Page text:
We decided upon the picturesque town of Monschau: A short drive south of Aachen, close to the Belgian border, and on the outskirts of the Eifel National Park.  We booked a self-catering place in a nearby village, ordered a hire car and as soon as we had finished work, we collected said guests and were off!
Arriving at the car hire centre I was told that as we had chosen this particular weekend to hire a car, we were to be given a free upgrade.  For those of you with an interest in such things this meant that we were now provided with a Renault Laguna which is a far larger car than I am used to driving.  It has a press button for starting and stopping, an inbuilt GPS and more importantly plenty of luggage space.  Added to this I must say that it handled the 130 kilometre speed limit on parts of the Autobahn with grace and the appearance of minimal effort, suiting us perfectly, especially as we had Frederick the Great playing his flute concerti on the CD Player.
Motoring south, we arrived in good time at our accommodation.  This was located in the village of Höfen, centre of what is known as Hedge-land. 
Why is it known as Hedge-land?
This photograph was taken by Kirk Dale.
This photograph was taken by Kirk Dale.

This photograph was taken by Kirk Dale.
Hedges are everywhere!  Some are famous, such as this one.  It is huge and surrounds the entire property:
This photograph was taken by Kirk Dale.
Interestingly our accommodation, despite being right next to the Heckenweg (the scenic hedge avenue) only had one hedge, around the back:
This photograph was taken by Kirk Dale.
After a leisurely unpacking of our cases, a cup of tea and a chat; we went to dinner at the local restaurant housed in an old dairy.  At present it is Pfifferling season (that’s Chanterelle mushroom season to you) and almost every dish has it included in some form or another.  I had pork medallions in pfifferling cream sauce and it was delicious.  This being Germany there was a nice big dessert menu to choose from as well and while I am not a person to photograph restaurant food when my own choice arrived I had to take a photo because I had a feeling that this was going to be one of the best waffles with cherries and cream that I have ever had the pleasure to indulge in: And it was!:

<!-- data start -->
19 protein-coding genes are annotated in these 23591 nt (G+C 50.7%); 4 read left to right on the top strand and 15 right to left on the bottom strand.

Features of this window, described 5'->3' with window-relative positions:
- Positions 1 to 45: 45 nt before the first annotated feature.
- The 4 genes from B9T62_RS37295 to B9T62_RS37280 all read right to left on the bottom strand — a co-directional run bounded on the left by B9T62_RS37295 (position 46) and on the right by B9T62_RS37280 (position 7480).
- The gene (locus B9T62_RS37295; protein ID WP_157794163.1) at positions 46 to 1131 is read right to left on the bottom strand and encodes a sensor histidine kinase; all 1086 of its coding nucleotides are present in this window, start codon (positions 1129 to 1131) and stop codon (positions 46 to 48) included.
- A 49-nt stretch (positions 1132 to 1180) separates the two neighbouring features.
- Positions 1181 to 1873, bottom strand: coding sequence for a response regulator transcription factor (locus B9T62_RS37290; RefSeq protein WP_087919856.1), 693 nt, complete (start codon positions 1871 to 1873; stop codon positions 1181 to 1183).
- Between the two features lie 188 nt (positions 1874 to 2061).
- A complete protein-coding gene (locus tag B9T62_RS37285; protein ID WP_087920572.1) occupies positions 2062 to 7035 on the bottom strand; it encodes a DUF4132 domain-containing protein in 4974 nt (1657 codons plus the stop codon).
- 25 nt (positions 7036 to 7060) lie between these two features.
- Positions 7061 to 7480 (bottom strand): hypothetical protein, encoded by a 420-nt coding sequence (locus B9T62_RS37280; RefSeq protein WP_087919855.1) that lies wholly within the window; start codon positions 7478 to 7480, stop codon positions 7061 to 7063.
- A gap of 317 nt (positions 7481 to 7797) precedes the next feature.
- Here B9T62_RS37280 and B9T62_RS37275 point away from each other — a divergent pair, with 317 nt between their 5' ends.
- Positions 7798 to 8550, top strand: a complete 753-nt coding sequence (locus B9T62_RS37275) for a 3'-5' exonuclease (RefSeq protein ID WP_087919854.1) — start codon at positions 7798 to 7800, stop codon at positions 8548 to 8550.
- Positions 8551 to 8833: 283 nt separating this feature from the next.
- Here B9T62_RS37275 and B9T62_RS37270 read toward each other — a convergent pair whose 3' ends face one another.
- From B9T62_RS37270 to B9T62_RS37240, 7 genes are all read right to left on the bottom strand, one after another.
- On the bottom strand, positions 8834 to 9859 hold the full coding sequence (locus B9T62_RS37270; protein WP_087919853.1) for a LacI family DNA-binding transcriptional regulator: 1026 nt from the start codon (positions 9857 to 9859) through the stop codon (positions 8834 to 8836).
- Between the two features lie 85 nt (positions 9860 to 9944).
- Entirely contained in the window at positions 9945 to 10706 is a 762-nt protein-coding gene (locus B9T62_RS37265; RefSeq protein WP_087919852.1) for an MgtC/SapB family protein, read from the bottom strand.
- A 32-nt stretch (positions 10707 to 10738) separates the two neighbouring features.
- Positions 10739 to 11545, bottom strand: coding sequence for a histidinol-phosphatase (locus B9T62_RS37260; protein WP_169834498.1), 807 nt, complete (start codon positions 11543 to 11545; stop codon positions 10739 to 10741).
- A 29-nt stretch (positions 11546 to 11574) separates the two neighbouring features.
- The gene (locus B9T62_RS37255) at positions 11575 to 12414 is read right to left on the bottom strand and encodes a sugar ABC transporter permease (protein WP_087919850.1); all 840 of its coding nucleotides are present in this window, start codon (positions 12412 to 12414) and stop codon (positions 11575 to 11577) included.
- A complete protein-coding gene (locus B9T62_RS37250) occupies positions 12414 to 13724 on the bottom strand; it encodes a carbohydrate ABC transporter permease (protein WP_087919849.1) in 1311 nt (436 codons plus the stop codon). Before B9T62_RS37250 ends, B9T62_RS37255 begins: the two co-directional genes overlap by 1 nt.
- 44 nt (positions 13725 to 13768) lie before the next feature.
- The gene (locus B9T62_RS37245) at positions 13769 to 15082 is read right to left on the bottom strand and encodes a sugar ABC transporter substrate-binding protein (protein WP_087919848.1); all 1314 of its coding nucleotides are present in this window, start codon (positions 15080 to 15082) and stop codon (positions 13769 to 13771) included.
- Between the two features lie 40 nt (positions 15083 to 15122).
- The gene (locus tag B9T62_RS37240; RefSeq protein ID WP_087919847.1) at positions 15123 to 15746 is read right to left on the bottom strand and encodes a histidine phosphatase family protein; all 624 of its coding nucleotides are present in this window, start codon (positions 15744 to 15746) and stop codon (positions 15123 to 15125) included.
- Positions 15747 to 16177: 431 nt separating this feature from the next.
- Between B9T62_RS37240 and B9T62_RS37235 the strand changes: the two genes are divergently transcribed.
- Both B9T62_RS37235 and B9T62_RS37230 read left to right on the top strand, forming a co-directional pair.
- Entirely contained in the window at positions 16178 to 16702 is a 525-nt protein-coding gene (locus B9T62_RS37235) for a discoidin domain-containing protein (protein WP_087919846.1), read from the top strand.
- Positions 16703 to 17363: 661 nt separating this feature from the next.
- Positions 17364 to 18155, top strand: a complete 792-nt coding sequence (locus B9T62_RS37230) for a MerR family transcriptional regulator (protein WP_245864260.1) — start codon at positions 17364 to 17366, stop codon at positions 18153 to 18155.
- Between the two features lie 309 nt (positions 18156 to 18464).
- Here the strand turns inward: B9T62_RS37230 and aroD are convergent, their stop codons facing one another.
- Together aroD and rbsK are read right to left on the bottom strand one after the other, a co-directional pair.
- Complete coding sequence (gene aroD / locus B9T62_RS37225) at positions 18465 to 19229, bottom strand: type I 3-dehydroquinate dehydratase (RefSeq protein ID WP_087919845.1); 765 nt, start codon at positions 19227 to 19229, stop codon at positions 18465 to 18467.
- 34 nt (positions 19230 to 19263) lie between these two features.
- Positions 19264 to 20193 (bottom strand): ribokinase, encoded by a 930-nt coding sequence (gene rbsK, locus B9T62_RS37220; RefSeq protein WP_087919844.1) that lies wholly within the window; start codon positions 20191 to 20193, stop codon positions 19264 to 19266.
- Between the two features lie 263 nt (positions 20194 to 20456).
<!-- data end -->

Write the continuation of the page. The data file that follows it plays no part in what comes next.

This photograph was taken by Kirk Dale.
The following day we journeyed the few kilometres north into the town of Monschau.  
This photograph was taken by Kirk Dale.
Like many of the town and villages along the German borders it has changed hands many times and up until 1918 was known by its French name: Montjoie.  In this town there is a mix of traditional ‘Black and White’ architecture along with more sedate, cream, slate grey and steely blue coloured houses:
This photograph was taken by Kirk Dale.
The private house in the above photograph has a delightful five (?) sided sun room built on the corner that jutted out over the river.
This photograph was taken by Kirk Dale.
This photograph was taken by Kirk Dale.
This photograph was taken by Kirk Dale.
And then there were some truly lovely, palatial houses that we all decided we could easily live in! 
This photograph was taken by Kirk Dale.
Monschau is a small place and the Roccoco Mansion (the pinky-red building in the previous photo) which I had in mind to visit was only open at select times, but we had our guests to think of, and so rather than wait, we decided instead to return to the car and motor through the scenic Eifel countryside with its lakes, forests and meadowlands.
This photograph was taken by Kirk Dale.
This photograph was taken by Kirk Dale.
This photograph was taken by Kirk Dale.
This is the Abbey of St Mary.  The Brothers had a very nice shop where we bought some CDs and home made sweets. Our visitors bought cinnamon flavoured honey which I must say was quite delicious (especially on fresh croissants bought from the village bakers) although AGA didn't like it as much.
This photograph was taken by Kirk Dale.
This photograph was taken by Kirk Dale.
Weekends can be so short! 
Before we knew it we were getting ready to leave.  
We wanted our drive back home to be another chance for our guests to see history and rural charm and so we stopped at the Rheinisches Freilichtmuseum Kommern, an ‘Open Air’ Museum. 
I don’t know about you but sometimes those open air museums can be somewhat tedious to say the least. This one however was extremely interesting.  The buildings, most of which date from the 16th and 17th Century, have been gathered from all over the district and reassembled into four distinct ‘villages’ surrounded by meadows and gardens.  The ‘olde worlde’ part is not over done and both we and our visitors had an extremely enjoyable time:
This photograph was taken by Kirk Dale.
This photograph was taken by Kirk Dale.
As you can see, the houses are set out as naturally as possible, giving the appearance of having stood in that spot for centuries although the museum has only existed since the 1950s.  I admit that I entered a photograph taking frenzy at this point but I won't bore you with them all here!

This photograph was taken by Kirk Dale.
This photograph was taken by Kirk Dale.
This photograph was taken by Kirk Dale.
This proved to be the perfect way to finish our tour and we then motored back from whence we came, dropped of the car, and caught the bus back home.  When we arrived, our own village's annual potato festival was still in full swing.  The streets were packed and the music loud, however we were able to retire to our secluded bijou apartment for a well-deserved rest prior to ending our lovely weekend (once the crowds had departed) with a visit to ‘The Unicorn’ for a delightful dinner complete with toasts to a nice weekend, good friends and pleasant company.

I hope you enjoyed accompanying us on our weekend away!